The state scheduled an execution date for Payne last fall, and it was only delayed due to COVID-19 implications. After the delay, and a significant uphill legal battle, Payne's team finally managed to get the DNA evidence tested. So COVID could ultimately have saved this man's life.

During a recent court hearing, it was revealed that another man's DNA was, indeed, found on the murder weapon. Unfortunately, the DNA is too degraded to conclusively match it to alternate suspects in the FBI's database. Without someone else to prosecute, Weirich's office argued that the evidence cannot exonerate Payne.

First, let's remember it is only due to the state's obstruction that it took so long to test this evidence in the first place. Had they allowed the testing as soon as that technology was available, perhaps they could have caught the real killer. But that wasn't their priority. Instead, they were interested only in upholding their own power and interests.

Secondly, a defendant's innocence in this country is not predicated on their ability to prove who did the crime absent their involvement. This is an absurd and offensive argument that ought to push anyone who makes it out of any seat of power ever again. What a gross misrepresentation of our Constitution and natural rights.

Already the country has discovered one exoneration from death row for every nine executions. Four wrongful convictions have been proven from Tennessee's death row alone, and each has been hard fought, with the state constantly working to block evidence of innocence from coming to light.

Additionally, the Tennessee Black Caucus has introduced legislation that would prevent the execution of people with intellectual disabilities in general. While the U.S. Supreme Court banned the execution of those with such disorders in 2002, the state of Tennessee never implemented a system in which a Tennessee court could hear such claims. This is inexcusable.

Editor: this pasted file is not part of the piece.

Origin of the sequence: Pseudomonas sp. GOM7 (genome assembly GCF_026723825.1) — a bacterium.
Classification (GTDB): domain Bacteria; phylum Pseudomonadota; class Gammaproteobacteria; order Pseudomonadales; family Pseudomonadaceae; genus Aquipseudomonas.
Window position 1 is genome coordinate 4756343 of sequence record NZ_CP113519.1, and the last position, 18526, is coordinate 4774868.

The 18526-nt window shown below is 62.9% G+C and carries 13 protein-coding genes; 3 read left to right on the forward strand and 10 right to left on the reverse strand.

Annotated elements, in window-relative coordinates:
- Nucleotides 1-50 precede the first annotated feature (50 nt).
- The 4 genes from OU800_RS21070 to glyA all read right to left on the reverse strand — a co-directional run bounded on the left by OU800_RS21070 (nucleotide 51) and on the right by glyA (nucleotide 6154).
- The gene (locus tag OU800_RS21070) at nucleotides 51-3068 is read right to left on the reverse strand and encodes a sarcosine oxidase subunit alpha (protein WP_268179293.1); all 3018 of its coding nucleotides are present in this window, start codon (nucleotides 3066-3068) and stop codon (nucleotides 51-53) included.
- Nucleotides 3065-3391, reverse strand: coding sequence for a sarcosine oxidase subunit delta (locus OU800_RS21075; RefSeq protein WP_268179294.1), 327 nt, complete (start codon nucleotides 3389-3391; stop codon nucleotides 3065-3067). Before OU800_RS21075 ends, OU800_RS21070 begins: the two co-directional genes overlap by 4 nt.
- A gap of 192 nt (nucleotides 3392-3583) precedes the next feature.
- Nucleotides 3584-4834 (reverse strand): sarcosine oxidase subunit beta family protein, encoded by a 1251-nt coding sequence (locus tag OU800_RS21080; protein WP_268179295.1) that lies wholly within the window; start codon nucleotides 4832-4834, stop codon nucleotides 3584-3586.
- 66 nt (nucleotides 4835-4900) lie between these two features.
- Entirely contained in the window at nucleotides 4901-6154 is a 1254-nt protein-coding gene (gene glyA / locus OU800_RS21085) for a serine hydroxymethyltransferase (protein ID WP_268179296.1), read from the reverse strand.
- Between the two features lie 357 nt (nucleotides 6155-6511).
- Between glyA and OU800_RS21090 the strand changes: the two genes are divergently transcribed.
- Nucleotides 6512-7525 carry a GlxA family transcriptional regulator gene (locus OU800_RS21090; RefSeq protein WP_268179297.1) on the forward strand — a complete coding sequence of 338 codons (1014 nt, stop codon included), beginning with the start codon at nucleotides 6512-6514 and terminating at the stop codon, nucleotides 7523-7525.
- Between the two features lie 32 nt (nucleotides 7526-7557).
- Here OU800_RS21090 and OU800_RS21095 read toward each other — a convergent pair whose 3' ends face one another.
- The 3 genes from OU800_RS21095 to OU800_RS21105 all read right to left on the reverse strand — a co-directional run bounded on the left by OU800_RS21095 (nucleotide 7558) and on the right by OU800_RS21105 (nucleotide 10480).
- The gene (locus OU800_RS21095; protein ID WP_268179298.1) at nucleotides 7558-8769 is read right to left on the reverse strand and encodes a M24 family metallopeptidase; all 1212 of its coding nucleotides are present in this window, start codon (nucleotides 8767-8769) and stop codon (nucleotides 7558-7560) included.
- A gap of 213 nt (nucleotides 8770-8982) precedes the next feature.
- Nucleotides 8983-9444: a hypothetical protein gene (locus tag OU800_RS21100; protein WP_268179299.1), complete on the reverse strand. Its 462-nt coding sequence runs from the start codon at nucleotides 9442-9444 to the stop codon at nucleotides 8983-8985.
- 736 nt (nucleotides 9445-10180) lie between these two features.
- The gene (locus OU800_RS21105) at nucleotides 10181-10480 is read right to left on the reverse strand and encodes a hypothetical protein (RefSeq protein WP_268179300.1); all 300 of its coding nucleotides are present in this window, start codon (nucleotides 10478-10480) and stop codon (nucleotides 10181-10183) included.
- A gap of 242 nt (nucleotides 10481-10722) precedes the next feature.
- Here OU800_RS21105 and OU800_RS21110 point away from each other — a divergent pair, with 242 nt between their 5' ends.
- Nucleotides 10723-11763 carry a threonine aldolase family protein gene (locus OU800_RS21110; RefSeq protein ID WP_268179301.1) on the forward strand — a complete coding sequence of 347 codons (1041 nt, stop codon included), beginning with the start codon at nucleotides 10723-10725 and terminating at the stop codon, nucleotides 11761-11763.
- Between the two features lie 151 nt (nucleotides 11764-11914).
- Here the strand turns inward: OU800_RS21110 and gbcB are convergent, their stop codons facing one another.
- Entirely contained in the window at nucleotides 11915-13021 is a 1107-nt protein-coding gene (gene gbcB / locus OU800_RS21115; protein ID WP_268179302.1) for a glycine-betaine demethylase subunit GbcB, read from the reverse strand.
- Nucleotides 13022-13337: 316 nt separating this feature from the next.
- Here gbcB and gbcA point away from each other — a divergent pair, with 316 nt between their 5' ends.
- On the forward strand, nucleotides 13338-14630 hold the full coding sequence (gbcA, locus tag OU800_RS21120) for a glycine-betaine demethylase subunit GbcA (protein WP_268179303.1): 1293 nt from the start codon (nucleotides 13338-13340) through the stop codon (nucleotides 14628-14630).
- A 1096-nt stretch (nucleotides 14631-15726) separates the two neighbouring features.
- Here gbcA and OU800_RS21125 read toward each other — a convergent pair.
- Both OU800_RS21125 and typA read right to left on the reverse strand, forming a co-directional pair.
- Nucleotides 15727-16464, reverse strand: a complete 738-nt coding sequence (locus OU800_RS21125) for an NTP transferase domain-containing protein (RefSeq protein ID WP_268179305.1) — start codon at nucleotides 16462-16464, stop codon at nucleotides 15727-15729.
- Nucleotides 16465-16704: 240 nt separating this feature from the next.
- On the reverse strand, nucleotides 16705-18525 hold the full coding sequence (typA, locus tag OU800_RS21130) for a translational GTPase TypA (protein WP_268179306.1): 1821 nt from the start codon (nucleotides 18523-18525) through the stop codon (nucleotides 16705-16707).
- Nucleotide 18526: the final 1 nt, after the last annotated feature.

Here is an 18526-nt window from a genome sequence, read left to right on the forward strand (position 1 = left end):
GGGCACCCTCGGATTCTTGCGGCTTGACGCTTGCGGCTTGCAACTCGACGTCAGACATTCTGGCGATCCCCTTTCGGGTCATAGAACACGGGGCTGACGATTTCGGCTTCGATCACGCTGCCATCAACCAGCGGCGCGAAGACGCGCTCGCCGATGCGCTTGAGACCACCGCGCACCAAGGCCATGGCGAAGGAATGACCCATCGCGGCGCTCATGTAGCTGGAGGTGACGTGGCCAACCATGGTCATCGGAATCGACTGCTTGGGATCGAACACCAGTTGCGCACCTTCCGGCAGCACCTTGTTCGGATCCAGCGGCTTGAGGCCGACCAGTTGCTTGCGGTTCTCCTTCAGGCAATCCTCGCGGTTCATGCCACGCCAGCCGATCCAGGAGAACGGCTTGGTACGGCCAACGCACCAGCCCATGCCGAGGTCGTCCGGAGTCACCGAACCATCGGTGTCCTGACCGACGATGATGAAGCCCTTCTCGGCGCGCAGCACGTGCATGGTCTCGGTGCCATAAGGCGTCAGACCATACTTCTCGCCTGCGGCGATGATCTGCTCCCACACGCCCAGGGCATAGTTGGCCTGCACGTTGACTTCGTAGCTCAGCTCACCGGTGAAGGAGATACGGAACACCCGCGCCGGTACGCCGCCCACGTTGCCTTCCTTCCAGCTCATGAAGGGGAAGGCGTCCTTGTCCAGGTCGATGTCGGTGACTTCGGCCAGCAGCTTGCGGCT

Pervis Payne should be immediately released from death row, and Tennessee should be embarrassed by the state of its justice system. They are one of the only states in the country still carrying out executions at all, they're the only state to continue using the electric chair, and their rate of wrongful convictions on death row is atrocious. Tennessee Gov. Bill Lee campaigned on a criminal justice reform platform but has thus far been an abysmal failure and refused to act even in the most outrageous of cases. This is a serious stain on the state.

Enough is enough.

Hannah Cox is the National Manager of Conservatives Concerned About the Death Penalty. Hannah was previously Director of Outreach for the Beacon Center of Tennessee, a free-market think tank. Prior to that, she was Director of Development for the Tennessee Firearms Association and a policy advocate for the National Alliance on Mental Illness. Read Hannah Cox's Reports — More Here.

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If you were an innocent man on Tennessee's death row, languishing in a cold cell for over three decades, you might think the identification of another man's DNA on the murder weapon would be your saving grace. But you would be wrong.
dna, death penalty
Tuesday, 26 January 2021 08:28 AM